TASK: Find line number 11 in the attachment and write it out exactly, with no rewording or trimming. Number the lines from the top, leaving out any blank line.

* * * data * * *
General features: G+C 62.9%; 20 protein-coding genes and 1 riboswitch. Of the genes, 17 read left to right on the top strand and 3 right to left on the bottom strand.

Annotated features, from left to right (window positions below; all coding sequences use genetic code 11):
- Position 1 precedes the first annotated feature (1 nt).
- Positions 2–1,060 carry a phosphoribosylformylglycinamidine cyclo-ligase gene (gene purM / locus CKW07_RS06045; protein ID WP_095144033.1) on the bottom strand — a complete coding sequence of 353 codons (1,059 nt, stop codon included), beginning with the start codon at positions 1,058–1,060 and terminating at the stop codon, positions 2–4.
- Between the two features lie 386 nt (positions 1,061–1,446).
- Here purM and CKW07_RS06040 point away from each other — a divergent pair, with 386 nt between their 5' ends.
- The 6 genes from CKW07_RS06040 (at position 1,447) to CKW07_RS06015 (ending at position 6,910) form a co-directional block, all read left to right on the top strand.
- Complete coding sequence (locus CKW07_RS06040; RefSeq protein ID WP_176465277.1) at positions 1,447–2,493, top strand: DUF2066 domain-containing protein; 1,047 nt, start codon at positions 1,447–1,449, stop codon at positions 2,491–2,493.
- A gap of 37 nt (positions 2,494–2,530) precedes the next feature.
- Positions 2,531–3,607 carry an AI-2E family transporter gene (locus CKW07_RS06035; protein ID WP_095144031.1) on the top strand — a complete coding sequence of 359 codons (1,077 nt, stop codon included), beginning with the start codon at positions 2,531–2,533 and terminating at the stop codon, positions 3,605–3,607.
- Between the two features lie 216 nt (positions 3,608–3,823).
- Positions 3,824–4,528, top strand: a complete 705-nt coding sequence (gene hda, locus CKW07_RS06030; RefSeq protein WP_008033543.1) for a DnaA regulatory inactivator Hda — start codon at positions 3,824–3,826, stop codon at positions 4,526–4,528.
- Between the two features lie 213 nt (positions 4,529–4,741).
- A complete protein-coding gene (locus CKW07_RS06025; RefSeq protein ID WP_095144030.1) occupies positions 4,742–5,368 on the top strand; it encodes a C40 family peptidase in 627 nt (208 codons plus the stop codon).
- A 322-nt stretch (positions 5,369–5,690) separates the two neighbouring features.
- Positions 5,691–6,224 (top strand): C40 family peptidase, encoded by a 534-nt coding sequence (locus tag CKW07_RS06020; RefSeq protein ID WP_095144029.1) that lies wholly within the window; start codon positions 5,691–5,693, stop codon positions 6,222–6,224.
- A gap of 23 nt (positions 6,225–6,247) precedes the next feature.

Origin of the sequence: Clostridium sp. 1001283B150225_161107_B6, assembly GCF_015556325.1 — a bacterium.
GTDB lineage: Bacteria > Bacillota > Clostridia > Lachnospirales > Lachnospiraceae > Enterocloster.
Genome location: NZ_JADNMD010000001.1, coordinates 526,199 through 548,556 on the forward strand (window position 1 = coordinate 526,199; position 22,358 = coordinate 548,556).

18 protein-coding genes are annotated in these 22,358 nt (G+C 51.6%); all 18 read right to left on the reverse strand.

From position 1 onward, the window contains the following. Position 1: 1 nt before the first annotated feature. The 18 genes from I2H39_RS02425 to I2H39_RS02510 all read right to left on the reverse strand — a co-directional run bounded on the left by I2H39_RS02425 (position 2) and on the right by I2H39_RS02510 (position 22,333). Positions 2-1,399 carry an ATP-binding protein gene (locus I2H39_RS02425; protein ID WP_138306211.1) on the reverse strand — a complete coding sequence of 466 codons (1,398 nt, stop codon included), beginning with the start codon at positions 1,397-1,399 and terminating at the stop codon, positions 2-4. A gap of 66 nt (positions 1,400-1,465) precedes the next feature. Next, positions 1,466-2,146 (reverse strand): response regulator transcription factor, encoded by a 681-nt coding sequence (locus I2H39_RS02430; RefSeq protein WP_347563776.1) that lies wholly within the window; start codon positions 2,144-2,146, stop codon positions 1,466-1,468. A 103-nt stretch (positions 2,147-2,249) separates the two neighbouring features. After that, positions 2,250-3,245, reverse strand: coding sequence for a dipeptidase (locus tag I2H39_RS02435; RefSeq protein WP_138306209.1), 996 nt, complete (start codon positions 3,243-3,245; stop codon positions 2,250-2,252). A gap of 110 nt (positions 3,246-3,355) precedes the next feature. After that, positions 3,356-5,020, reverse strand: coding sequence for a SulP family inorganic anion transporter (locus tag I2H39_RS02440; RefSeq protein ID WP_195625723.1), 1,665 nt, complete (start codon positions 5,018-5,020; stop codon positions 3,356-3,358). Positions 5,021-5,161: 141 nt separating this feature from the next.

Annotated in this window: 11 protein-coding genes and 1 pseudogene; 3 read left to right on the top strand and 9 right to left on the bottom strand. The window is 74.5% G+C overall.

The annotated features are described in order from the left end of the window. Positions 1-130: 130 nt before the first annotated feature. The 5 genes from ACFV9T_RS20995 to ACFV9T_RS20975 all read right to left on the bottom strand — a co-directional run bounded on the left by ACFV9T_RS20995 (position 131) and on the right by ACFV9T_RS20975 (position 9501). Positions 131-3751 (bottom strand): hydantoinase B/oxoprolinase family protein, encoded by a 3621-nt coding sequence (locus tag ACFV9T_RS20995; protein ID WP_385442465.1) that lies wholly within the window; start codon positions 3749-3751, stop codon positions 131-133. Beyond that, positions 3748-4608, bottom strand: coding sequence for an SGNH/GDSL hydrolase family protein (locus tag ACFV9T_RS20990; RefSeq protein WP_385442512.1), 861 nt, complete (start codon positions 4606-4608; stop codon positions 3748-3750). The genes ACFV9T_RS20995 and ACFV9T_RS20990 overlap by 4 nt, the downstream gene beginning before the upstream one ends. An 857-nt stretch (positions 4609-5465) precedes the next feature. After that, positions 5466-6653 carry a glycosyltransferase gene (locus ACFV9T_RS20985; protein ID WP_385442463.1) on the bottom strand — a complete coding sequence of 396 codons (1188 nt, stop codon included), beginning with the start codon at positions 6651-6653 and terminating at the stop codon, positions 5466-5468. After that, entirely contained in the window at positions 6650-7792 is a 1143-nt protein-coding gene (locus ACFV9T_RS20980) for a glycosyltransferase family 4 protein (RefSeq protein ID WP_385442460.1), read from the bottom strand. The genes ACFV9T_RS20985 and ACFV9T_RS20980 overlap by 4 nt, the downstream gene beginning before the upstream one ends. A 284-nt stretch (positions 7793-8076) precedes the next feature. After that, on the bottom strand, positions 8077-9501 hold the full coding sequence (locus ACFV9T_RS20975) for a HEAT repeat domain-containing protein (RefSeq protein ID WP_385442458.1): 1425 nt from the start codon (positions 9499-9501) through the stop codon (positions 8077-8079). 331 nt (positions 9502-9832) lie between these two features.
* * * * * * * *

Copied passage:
- Between the two features lie 216 nt (positions 3,608–3,823).